Page 1:BenQ XL2720Z 27" 144 Hz Monitor, Anchoring Your Gaming Rig?
Page 2:Packaging, Physical Layout, And Accessories
Page 3:OSD Setup And Calibration Of The BenQ XL2720Z
Page 4:Measurement And Calibration Methodology: How We Test
Page 5:Results: Brightness And Contrast
Page 6:Results: Grayscale Tracking And Gamma Response
Page 7:Results: Color Gamut And Performance
Page 8:Results: Viewing Angles And Uniformity
Page 9:Results: Pixel Response, Input Lag, And Blur Reduction
Page 10:BenQ XL2720Z: Speed And Features For Gamers
Results: Color Gamut And Performance
Color gamut is measured using a saturation sweep that samples the six main colors (red, green, blue, cyan, magenta, and yellow) at five saturation levels (20, 40, 60, 80, and 100%). This provides a more realistic view of color accuracy.
The chroma results are the main reason we went with Standard as our preferred picture mode. FPS1 not only locks out the gamma presets, but its color gamut also has a few issues.
The only color that approaches our standard is the green primary. All of the others have either hue or saturation errors, or both. If you look at the 100-percent points (the edges of the triangle), the situation doesn't look too bad. But the lower levels are too high, especially for red and magenta. Color luminance is also low almost across the board. Most of the errors are visible, and the average Delta E value is 4.77.
The Standard mode provides the best chromaticity.
We measured the above result in both the Standard and sRGB modes, which tells us that the XL2720Z is a very accurate monitor when it's set up correctly. As you saw in the grayscale results, choosing the correct options in the OSD means you have a decent panel without calibration and a superb one with. The only real flaw is blue, which is over-saturated at the 80- and 100-percent points. The luminance is reduced to compensate.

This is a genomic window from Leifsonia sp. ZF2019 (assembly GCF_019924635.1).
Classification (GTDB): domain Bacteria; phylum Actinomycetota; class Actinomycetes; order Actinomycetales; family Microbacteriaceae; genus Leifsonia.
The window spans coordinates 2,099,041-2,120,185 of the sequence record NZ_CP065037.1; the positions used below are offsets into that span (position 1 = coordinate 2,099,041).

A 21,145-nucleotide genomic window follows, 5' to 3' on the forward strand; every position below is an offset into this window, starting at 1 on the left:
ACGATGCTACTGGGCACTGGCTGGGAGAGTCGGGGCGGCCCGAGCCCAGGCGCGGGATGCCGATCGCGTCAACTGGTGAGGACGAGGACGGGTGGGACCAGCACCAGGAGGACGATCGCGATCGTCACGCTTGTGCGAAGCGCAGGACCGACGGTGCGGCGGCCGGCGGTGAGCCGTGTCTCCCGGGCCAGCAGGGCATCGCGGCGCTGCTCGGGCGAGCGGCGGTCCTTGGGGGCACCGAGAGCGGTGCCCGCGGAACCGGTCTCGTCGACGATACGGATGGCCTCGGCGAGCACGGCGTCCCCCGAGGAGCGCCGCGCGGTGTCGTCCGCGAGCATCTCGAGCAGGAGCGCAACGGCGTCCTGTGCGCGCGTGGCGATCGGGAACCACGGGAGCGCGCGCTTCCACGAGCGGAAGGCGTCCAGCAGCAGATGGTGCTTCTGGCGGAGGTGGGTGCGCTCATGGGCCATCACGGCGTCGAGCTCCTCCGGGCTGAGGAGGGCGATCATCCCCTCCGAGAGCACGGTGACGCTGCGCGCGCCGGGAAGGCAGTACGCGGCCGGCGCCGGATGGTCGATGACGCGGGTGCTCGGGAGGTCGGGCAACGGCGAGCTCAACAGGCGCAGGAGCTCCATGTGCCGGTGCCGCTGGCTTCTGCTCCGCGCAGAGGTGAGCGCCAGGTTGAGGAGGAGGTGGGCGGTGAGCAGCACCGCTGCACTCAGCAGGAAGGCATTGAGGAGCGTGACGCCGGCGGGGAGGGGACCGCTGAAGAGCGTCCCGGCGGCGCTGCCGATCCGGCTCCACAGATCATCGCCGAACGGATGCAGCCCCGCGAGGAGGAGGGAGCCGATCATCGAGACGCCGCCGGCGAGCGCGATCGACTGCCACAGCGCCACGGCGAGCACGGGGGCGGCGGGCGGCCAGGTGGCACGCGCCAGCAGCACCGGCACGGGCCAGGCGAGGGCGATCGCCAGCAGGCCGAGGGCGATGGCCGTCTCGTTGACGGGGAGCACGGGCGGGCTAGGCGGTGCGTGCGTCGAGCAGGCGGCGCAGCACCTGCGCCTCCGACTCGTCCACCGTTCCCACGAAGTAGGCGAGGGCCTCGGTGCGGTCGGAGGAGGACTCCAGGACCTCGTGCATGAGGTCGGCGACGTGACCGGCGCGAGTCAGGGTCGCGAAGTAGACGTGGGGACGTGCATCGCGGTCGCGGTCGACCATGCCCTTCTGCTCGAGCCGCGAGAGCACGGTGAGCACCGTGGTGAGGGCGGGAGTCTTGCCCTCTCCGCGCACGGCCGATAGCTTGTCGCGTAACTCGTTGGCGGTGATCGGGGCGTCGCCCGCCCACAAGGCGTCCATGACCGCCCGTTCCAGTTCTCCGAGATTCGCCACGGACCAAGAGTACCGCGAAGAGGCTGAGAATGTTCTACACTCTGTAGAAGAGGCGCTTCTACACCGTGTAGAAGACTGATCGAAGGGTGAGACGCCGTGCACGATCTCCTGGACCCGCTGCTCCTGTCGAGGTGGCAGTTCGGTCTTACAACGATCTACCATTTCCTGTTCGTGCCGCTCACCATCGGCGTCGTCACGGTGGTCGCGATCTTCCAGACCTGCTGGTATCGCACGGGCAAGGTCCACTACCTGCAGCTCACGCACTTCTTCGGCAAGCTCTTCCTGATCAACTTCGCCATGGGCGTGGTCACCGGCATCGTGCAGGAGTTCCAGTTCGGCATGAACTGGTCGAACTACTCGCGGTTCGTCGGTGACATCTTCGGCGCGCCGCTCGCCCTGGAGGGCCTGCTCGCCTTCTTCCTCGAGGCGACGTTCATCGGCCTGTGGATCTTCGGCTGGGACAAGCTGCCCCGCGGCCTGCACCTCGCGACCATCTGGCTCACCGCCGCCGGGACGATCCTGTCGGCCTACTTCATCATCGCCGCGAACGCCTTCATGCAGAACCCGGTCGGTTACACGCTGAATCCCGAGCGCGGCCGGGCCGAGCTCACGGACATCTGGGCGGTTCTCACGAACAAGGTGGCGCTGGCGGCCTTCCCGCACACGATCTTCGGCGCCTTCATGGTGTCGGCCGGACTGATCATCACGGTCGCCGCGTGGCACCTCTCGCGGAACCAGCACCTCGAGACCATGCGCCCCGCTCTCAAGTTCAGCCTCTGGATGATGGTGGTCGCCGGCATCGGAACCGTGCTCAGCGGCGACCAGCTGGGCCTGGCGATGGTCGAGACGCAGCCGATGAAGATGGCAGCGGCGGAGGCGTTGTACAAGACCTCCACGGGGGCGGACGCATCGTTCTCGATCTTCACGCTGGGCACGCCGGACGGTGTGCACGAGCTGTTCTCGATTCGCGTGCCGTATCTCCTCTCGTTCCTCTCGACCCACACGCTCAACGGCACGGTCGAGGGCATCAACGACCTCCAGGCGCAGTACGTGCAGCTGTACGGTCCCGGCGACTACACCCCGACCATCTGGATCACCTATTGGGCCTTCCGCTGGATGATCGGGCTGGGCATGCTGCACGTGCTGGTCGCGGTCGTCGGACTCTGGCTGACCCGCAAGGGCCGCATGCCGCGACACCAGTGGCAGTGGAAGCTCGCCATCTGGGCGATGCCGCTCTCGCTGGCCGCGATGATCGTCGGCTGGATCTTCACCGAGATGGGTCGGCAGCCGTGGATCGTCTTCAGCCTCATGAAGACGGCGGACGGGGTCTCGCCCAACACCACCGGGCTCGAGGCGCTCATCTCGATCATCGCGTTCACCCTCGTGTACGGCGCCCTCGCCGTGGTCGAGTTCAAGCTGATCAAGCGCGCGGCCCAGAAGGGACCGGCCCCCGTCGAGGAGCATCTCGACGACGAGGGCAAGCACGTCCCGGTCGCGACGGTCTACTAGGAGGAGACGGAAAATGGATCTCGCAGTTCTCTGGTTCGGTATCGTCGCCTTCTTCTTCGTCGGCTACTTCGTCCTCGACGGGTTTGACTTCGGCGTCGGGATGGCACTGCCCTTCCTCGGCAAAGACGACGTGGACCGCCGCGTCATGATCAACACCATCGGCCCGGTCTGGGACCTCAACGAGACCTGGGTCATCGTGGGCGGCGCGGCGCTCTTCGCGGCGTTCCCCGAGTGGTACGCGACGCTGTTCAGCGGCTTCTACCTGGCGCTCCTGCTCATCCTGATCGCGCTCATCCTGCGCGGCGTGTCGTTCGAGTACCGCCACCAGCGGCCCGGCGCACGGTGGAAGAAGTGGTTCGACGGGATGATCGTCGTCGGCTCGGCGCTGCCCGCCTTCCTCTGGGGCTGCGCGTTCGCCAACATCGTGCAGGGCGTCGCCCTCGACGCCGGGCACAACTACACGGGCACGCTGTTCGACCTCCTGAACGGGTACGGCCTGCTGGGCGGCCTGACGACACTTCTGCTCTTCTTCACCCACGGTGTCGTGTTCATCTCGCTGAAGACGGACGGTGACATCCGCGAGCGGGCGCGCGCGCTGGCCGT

Now we return to the comparison group.
We’ve tested several professional monitors that come with factory calibrations and guarantee errors of less than two Delta E. The XL2720Z finishes just over that threshold with a value of 2.20. I consider that to be excellent performance, and I'm glad to see such attention to detail in a monitor aimed at gamers rather than users who require pinpoint color accuracy.
Gamut Volume: Adobe RGB 1998 And sRGB
There are basically two categories of displays in use today: those that conform to the sRGB/Rec. 709 standard like HDTVs, and wide-gamut panels that show as much as 100 percent of the Adobe RGB 1998 spec. We use Gamutvision to calculate the gamut volume, based on an ICC profile created from our actual measurements.
The XL2720Z is an sRGB-only monitor and it comes pretty close to the 100-percent mark. The slight deficiency comes from under-saturation of red and under-luminance of blue. The other colors hit their marks with near-perfection.
- BenQ XL2720Z 27" 144 Hz Monitor, Anchoring Your Gaming Rig?
- Packaging, Physical Layout, And Accessories
- OSD Setup And Calibration Of The BenQ XL2720Z
- Measurement And Calibration Methodology: How We Test
- Results: Brightness And Contrast
- Results: Grayscale Tracking And Gamma Response
- Results: Color Gamut And Performance
- Results: Viewing Angles And Uniformity
- Results: Pixel Response, Input Lag, And Blur Reduction
- BenQ XL2720Z: Speed And Features For Gamers